Prime Minister Yoshihide Suga’s party gained seats in a Tokyo assembly vote Sunday, weeks before the Olympics. But his ruling bloc failed to score a majority, delivering a mixed result ahead of a national vote expected after the games.
Suga’s Liberal Democratic Party and its ally Komeito failed to win a majority of the 127 seats in the closely watched election for the Tokyo Metropolitan Assembly, although the LDP returned as the biggest force in the body.
The LDP and Komeito secured 33 and 23 seats, respectively, for a combined 56 seats. Before the election, the LDP had 25 seats and Komeito 23 seats.
Still, the number of seats won by the LDP this time was the second lowest on record.
The result is expected to deal a blow to the Suga administration as the latest poll has been regarded as a precursor to a Lower House election that must be held by this autumn.
Regional party Tomin First (Tokyoites First), for which Tokyo Gov. Yuriko Koike serves as special adviser, lost its status as the largest force in the assembly. It won 31 seats, down from 46 seats before the election.
The Constitutional Democratic Party of Japan, the top opposition party at the national level, and the Japanese Communist Party increased their presence. The CDP secured 15 seats, up from seven, and the JCP 19 seats, up from 18.
A record 38 women candidates were also elected to the assembly, up from 37 in the last election.
With Tomin First losing seats at the expense of other parties, Koike is expected to face increasing difficulties managing the Tokyo Metropolitan Government.
Voter turnout stood at 42.39%, down from 51.28 %in the previous Tokyo assembly election in 2017 and the second lowest on record.
The drop was apparently due to some voters opting not to go to polling stations for fear of contracting the coronavirus.
The election came after Suga’s ruling Liberal Democratic Party suffered three special-election defeats in a single day in April. It also came as virus numbers have been ticking up in the capital, raising worries about whether the government can stem infections before the July 23 Tokyo Olympics opening ceremony.
Suga has pressed ahead with holding the Olympics despite widespread concern about staging the global sports spectacle during a pandemic. Any serious fallout from the games could mean Suga joins a long list of short-serving Japanese leaders, given voters are already disenchanted with the games. A survey from the Mainichi newspaper among Tokyo residents June 26 found 58% said they opposed the Olympics, compared with 30% in favor.
Suga saw his initially high support crumble after he took office in September amid scandals and criticism of his handling of the coronavirus. His public approval has crept up slightly as the vaccine rollout sped up — a factor likely to be key to success in a party leadership election in September and the general election.
While Japan’s initially delayed vaccine rollout has accelerated, only 12.7% of the population is fully inoculated, leaving many people at risk. Signs of a slowdown in the program are also emerging.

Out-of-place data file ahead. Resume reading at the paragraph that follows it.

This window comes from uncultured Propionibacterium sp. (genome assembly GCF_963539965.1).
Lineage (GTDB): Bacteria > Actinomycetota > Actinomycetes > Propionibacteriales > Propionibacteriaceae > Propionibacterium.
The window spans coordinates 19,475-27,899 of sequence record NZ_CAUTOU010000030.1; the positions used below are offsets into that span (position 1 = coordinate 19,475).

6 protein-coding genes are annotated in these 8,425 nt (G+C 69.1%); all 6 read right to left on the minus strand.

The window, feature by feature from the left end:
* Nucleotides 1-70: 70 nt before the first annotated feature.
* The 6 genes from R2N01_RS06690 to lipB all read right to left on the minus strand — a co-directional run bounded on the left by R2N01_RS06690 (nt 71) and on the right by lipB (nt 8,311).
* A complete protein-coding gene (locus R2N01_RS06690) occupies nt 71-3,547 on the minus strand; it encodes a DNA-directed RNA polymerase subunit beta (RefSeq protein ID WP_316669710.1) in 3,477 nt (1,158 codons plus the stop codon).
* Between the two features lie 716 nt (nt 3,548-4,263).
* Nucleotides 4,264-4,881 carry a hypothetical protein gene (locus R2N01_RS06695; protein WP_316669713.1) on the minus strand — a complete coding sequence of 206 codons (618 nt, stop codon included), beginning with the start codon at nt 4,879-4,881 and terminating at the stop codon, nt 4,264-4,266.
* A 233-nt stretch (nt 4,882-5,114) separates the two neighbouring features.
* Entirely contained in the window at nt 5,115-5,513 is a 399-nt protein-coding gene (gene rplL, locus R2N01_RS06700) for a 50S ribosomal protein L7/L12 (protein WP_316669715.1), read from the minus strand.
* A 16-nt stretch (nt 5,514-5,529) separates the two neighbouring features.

Sunday’s election will not affect Koike’s position as governor, to which she was re-elected for a second four-year term in 2020. After staying out of the public eye for more than a week citing exhaustion, Koike appeared at several Tokyo First events on Saturday, the last day of campaigning.
Despite the result, Taimei Yamaguchi, the LDP’s election strategy chief, voiced determination that the LDP and Komeito will win “at least a majority” in the Lower House election that, according to him, is likely to focus on the government’s COVID-19 response and handling of the economy.
After visiting polling sites, a number of voters signaled the government’s handling of the pandemic had been the biggest issue in the election.
“My focus on this election was the pandemic measures,” a 26-year-old freelance actor, who is deaf, wrote in a note to a reporter outside the polling station. He asked not to be named.
“I picked the candidate who would take actions to save infected people, as I am afraid of losing my job and my income if I get infected,” he said, declining to name the candidate. “I don’t care about political parties.”
Another voter was critical of the LDP’s handling of the pandemic.
“I wanted to give my vote to someone in the opposition as I don’t support the current (national) government,” said Noriko Ushimaru, a woman in her 80s. “They are hopeless in coronavirus responses. I don’t see their determination to curb the virus.”
She said the holding the Tokyo Olympics amid the pandemic and vaccine supply shortages were examples of the government’s inadequate anti-coronavirus measures.
While Japan’s initially delayed vaccine rollout has accelerated, only about 12% of the population is fully inoculated, leaving many people at risk. Signs of a slowdown in the program are also emerging.
A total of 271 people filed their candidacies in the Tokyo assembly race, according to data.
Among them, 60 ran from the LDP, followed by 47 from Tomin First. The JCP and the CDP fielded 31 and 28 candidates, respectively, followed by Komeito with 23, among others.
Sunday’s election will not affect Koike’s position as governor, to which she was re-elected for a second four-year term in 2020. After staying out of the public eye for more than a week citing exhaustion, Koike appeared at several Tomin First events on Saturday, the last day of campaigning.
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